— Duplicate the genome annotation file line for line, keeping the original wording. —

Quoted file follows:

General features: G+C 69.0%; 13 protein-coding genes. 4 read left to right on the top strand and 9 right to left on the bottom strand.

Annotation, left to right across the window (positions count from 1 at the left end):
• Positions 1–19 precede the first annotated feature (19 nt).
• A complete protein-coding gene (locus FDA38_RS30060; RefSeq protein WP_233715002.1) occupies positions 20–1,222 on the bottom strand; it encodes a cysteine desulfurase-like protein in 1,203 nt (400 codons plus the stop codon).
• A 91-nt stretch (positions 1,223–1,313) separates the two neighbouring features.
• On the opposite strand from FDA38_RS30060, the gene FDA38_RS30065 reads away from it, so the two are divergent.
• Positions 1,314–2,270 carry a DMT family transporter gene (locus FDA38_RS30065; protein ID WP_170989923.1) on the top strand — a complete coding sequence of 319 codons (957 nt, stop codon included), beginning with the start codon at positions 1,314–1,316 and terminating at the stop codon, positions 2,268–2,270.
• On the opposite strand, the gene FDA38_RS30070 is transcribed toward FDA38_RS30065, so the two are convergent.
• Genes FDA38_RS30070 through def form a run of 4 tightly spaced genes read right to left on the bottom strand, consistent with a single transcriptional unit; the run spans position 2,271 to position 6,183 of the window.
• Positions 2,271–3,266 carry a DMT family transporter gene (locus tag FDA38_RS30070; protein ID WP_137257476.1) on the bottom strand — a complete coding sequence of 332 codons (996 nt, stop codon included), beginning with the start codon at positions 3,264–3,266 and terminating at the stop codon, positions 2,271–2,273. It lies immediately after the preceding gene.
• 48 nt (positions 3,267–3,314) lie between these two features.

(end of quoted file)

General features: G+C 69.0%; 13 protein-coding genes. 4 read left to right on the top strand and 9 right to left on the bottom strand.

Annotation, left to right across the window (positions count from 1 at the left end):
• Positions 1–19 precede the first annotated feature (19 nt).
• A complete protein-coding gene (locus FDA38_RS30060; RefSeq protein WP_233715002.1) occupies positions 20–1,222 on the bottom strand; it encodes a cysteine desulfurase-like protein in 1,203 nt (400 codons plus the stop codon).
• A 91-nt stretch (positions 1,223–1,313) separates the two neighbouring features.
• On the opposite strand from FDA38_RS30060, the gene FDA38_RS30065 reads away from it, so the two are divergent.
• Positions 1,314–2,270 carry a DMT family transporter gene (locus FDA38_RS30065; protein ID WP_170989923.1) on the top strand — a complete coding sequence of 319 codons (957 nt, stop codon included), beginning with the start codon at positions 1,314–1,316 and terminating at the stop codon, positions 2,268–2,270.
• On the opposite strand, the gene FDA38_RS30070 is transcribed toward FDA38_RS30065, so the two are convergent.
• Genes FDA38_RS30070 through def form a run of 4 tightly spaced genes read right to left on the bottom strand, consistent with a single transcriptional unit; the run spans position 2,271 to position 6,183 of the window.
• Positions 2,271–3,266 carry a DMT family transporter gene (locus tag FDA38_RS30070; protein ID WP_137257476.1) on the bottom strand — a complete coding sequence of 332 codons (996 nt, stop codon included), beginning with the start codon at positions 3,264–3,266 and terminating at the stop codon, positions 2,271–2,273. It lies immediately after the preceding gene.
• 48 nt (positions 3,267–3,314) lie between these two features.